This card may help or hinder the first card. Positionally it is entirely neutral, meaning its true purpose is only understood through its relationship to the first card. Rarely is a tarot reading sought because everything is going swimmingly for a person. In fact the opposite is generally the case and as a result the crossing card often shows an obstacle or a disruption that needs to be overcome and assimilated so that the heart of the matter card’s agenda may proceed. However we must be careful to never assume that position 2 is just an annoying obstacle in the path . Cards 2 & 1 form the core structure of the cross and therefore card 2 is, in many respects, just as important as card 1 and it is by their relationship and an understanding of it that the rest of the spread can be properly understood.

Take an example in which card 1 is Arcanum II (High Priestess) and so the heart of the matter may be about the person listening to their inner voice, becoming introspective, absorbing and living certain teachings or philosophies. Now the card crossing ought to tell us about something that needs to be done in order to facilitate this. Card 2 may be an obstacle or it may be a demand to pay attention to something or finish some task. If card 2 is the ace of wands then the person is being called to take more initiative or heed any intuitive promptings or creative urges that may appear from seemingly nowhere. If card 2 is Arcanum V (The Hierophant) then the the agenda of card 1 (Arcanum II) may be being interfered with by the traditions of the querent, or their dogma, or their dependence upon a teaching or teacher or very alternatively they may need to commit themselves to deeper study of ancient doctrines in order to clear the way for introspection.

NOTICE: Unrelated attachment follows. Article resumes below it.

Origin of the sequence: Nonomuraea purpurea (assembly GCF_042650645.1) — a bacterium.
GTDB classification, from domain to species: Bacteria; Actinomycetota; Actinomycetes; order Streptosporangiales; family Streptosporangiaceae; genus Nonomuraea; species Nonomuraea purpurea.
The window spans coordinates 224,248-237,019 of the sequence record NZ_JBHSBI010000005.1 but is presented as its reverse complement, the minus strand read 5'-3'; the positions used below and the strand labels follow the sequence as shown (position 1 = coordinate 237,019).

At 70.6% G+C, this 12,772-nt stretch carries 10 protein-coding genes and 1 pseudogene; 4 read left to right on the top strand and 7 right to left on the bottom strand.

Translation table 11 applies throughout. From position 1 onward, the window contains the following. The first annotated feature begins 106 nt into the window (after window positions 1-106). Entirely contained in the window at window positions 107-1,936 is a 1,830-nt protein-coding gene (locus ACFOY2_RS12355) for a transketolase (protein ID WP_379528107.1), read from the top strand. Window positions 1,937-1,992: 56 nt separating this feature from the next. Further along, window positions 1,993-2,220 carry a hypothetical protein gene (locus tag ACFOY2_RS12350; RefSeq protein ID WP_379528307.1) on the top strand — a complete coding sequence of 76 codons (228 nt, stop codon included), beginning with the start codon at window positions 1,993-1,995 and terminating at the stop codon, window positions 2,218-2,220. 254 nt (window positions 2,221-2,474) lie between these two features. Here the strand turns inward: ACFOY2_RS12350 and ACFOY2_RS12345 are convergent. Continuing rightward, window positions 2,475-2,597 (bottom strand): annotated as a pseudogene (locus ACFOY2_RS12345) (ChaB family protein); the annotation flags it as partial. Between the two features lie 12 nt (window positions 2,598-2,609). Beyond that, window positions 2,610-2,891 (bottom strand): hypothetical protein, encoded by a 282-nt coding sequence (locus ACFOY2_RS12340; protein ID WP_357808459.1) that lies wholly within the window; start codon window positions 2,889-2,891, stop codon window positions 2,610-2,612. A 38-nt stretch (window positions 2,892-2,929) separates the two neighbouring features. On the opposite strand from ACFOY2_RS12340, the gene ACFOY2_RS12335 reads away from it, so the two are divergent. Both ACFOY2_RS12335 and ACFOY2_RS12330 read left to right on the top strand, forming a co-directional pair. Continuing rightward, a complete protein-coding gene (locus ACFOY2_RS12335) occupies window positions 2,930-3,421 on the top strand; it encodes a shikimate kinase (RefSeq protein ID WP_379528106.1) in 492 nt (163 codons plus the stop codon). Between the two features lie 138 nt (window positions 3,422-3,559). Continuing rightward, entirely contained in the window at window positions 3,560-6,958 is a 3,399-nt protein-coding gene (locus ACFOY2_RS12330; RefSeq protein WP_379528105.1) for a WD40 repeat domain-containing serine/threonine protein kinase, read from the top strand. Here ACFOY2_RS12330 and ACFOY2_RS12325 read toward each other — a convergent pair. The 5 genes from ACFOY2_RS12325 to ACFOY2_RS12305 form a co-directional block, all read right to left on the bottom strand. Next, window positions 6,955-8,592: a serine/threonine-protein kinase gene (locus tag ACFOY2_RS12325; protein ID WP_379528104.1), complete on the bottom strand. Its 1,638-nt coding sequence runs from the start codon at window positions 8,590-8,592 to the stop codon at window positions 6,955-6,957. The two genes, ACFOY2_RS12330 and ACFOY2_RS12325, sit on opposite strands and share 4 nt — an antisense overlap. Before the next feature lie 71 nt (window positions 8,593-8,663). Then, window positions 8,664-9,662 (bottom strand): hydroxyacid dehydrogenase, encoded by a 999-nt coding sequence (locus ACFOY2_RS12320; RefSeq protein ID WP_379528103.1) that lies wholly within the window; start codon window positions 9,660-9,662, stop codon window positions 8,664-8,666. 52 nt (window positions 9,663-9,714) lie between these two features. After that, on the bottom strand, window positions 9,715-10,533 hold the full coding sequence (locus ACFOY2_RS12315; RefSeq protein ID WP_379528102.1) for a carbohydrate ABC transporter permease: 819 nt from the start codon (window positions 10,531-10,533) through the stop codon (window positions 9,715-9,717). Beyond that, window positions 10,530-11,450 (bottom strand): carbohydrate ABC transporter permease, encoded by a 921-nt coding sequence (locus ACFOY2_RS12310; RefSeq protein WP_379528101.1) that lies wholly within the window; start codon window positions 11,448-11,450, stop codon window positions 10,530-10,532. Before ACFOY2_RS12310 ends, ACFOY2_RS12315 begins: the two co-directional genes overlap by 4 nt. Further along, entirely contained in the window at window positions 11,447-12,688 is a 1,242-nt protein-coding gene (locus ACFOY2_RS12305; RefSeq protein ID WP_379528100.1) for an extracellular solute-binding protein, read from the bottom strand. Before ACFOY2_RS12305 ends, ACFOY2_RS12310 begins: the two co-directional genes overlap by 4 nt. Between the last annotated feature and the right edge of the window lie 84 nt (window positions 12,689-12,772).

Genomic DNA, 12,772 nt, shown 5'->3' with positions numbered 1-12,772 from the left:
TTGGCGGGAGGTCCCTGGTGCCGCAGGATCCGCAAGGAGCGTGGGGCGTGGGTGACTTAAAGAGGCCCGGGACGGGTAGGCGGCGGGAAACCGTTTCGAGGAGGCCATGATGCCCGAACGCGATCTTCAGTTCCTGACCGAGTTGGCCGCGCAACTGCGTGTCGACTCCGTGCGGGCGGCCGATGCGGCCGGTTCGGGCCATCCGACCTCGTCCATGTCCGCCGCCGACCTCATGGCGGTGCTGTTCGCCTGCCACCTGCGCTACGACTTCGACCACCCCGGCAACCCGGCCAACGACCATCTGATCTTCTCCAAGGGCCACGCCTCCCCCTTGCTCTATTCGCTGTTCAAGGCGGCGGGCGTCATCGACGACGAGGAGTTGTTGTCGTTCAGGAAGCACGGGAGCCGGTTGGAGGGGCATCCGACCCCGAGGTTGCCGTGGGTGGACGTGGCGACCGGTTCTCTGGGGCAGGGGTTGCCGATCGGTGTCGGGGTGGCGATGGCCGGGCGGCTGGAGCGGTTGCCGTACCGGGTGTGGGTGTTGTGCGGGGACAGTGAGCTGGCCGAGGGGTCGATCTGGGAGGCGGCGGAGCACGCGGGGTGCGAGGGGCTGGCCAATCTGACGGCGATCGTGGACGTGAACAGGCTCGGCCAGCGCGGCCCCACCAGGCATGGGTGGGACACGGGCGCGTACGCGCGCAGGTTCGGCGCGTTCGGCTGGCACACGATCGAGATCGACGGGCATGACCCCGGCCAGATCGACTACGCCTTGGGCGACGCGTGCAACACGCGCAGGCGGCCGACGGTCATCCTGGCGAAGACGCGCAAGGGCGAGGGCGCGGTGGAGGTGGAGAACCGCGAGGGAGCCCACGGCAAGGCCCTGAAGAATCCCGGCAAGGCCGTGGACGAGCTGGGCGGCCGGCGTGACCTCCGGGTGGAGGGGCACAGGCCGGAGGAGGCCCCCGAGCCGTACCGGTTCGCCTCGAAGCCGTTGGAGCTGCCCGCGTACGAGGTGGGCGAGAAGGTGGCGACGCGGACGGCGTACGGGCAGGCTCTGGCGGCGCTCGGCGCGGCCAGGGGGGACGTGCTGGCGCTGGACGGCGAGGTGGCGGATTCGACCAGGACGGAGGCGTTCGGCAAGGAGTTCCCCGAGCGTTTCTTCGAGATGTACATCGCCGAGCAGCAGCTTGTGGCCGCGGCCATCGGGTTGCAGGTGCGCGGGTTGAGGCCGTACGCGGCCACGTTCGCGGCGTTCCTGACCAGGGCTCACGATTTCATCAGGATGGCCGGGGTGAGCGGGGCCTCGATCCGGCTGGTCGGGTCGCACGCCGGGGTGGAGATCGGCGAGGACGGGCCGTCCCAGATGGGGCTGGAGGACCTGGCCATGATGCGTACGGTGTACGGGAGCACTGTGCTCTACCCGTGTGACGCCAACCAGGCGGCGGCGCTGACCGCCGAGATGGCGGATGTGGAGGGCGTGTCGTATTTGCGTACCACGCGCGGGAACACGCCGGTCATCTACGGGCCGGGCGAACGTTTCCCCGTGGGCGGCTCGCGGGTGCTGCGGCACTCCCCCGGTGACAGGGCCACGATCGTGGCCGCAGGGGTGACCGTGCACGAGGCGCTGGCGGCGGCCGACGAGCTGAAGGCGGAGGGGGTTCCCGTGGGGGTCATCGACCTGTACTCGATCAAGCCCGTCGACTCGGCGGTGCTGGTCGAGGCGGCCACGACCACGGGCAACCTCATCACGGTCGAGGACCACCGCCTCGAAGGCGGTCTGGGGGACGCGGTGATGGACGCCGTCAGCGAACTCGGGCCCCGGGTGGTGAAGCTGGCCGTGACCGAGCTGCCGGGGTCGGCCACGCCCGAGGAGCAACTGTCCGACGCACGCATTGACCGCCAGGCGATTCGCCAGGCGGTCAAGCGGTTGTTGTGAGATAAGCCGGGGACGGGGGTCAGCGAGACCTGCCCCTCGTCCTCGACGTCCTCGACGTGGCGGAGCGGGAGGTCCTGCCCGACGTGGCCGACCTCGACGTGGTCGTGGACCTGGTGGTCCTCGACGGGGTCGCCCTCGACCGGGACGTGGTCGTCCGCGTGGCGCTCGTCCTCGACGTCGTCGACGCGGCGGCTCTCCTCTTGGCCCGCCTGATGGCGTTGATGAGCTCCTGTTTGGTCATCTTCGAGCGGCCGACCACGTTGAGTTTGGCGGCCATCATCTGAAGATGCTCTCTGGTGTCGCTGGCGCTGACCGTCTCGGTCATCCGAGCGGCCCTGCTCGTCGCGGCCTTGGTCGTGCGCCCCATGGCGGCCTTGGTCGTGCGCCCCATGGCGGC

We can in fact join cards 1 & 2 together and take them as jointly explaining the heart of the matter. For example say card 1 is the ten of cups while card 2 is the three of swords. Combining their testimony we might say this reading is about anxiety over attaining complete and enduring fulfillment.

Whatever the case may be one can only know which of the possibilities is most correct by following their intuition as a reader rather than relying on bland and fixed interpretations given in booklets. Some people prefer to go one card at a time while others (usually myself) prefer to put all 10 cards out at once and get a sense of the situation from considering the entirety of the spread. One has to decide what works for themselves. 

Another way to get insights into whether these two cards are in great conflict or are more amenable to one another is to consider their compatibility. For Major Arcana cards this compatibility is little more difficult to determine but a basic starting point can be to consider the agendas of each card. For example The Chariot may have a similar agenda to The Magician, in some cases he may pair well with The Emperor or Empress but is unlikely to pair well with The High Priestess, The Hanged Man, Justice or The Hermit. There are exceptions to every rule of course. Convergence of agenda is always a sign of ease as in a case wherein the first two cards might be The Tower and Judgement (violent upheaval) or The Devil and The Moon (deception). 

In the case of the four suits one can consider the number of the cards in terms of odd numbered cards having the same basic agenda and so too with even numbered cards. We can take it a step further and consider the elements and how they pair with one another: